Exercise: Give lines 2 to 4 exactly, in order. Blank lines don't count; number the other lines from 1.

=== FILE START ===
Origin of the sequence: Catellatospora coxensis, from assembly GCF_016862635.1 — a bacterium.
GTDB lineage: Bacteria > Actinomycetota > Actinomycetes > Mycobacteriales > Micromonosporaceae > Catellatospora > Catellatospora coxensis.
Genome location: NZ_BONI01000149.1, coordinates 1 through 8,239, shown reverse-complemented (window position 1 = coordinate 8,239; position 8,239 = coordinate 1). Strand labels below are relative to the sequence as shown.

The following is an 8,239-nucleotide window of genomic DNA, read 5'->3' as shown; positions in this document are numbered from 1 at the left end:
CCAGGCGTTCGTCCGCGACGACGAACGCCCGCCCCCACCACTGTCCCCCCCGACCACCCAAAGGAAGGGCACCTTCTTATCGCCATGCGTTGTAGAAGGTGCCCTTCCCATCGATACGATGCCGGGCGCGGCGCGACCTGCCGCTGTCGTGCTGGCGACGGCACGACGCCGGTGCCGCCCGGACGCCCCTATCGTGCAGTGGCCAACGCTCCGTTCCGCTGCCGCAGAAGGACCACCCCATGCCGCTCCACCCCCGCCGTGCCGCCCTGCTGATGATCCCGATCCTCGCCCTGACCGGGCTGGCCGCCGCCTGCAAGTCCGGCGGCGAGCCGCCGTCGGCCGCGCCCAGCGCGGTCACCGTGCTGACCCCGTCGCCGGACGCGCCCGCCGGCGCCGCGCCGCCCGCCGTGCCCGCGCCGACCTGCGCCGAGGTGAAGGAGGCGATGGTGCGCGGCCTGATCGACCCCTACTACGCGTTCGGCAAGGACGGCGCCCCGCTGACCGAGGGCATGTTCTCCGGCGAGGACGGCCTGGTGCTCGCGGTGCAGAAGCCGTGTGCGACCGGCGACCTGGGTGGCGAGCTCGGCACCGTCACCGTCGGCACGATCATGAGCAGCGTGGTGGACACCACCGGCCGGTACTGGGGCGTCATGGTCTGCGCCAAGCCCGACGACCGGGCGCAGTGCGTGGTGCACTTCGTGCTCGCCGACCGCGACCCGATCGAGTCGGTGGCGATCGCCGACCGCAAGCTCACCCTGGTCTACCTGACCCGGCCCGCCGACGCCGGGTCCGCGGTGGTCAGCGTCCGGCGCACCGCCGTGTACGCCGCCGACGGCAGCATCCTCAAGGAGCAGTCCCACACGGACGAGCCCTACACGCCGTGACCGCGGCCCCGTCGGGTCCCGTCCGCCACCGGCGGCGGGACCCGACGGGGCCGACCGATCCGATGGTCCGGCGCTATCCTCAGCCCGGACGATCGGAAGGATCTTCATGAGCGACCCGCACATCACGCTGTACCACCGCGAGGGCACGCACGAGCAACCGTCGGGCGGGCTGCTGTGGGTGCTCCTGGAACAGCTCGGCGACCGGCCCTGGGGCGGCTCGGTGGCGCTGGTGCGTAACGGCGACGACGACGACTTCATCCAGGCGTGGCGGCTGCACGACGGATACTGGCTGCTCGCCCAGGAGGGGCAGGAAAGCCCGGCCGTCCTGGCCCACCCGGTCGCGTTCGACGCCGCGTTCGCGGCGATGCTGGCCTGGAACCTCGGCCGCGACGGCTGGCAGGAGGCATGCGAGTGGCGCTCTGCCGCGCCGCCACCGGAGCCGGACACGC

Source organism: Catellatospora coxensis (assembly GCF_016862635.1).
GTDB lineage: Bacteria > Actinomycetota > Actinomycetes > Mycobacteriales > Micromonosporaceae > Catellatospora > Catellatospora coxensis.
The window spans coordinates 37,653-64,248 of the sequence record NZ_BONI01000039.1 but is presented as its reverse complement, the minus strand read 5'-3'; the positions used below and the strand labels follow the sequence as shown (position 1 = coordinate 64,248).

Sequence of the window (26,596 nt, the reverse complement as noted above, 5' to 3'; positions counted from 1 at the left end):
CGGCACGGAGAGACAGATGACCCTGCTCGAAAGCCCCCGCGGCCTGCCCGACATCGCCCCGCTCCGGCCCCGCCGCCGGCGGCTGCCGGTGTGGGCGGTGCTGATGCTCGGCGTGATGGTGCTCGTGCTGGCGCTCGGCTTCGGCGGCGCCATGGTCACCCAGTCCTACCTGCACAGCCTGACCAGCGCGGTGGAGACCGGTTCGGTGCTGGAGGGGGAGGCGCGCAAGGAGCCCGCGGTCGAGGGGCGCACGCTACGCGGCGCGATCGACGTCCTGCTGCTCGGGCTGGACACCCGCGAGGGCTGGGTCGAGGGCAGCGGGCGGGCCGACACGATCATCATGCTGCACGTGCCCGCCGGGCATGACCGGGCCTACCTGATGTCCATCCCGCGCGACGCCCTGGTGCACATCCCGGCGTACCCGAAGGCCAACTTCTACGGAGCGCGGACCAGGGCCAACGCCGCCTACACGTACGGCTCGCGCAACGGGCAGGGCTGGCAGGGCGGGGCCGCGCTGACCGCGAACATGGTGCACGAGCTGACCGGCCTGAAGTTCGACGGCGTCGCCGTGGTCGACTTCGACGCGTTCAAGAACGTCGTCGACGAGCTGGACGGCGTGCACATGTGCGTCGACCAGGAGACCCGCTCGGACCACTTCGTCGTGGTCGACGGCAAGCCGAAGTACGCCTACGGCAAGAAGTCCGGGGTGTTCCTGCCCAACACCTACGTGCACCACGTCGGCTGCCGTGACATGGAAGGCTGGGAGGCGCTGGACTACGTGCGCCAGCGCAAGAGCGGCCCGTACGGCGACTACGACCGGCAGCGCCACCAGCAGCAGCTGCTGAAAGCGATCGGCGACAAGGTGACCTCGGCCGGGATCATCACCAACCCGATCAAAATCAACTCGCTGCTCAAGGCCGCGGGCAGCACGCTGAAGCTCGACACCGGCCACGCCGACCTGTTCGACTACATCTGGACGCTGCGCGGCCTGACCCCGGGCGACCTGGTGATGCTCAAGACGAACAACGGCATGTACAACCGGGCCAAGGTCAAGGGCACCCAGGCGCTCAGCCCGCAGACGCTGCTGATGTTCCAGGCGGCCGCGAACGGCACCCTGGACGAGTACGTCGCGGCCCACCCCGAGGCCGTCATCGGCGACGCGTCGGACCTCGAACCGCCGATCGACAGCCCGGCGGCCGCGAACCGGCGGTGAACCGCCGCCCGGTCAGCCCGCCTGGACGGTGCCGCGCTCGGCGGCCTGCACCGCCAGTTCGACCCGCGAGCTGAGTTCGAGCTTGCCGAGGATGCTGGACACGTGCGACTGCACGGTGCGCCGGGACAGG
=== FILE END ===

GTDB lineage: Bacteria > Actinomycetota > Actinomycetes > Mycobacteriales > Micromonosporaceae > Catellatospora > Catellatospora coxensis.
Genome location: NZ_BONI01000149.1, coordinates 1 through 8,239, shown reverse-complemented (window position 1 = coordinate 8,239; position 8,239 = coordinate 1). Strand labels below are relative to the sequence as shown.

The following is an 8,239-nucleotide window of genomic DNA, read 5'->3' as shown; positions in this document are numbered from 1 at the left end: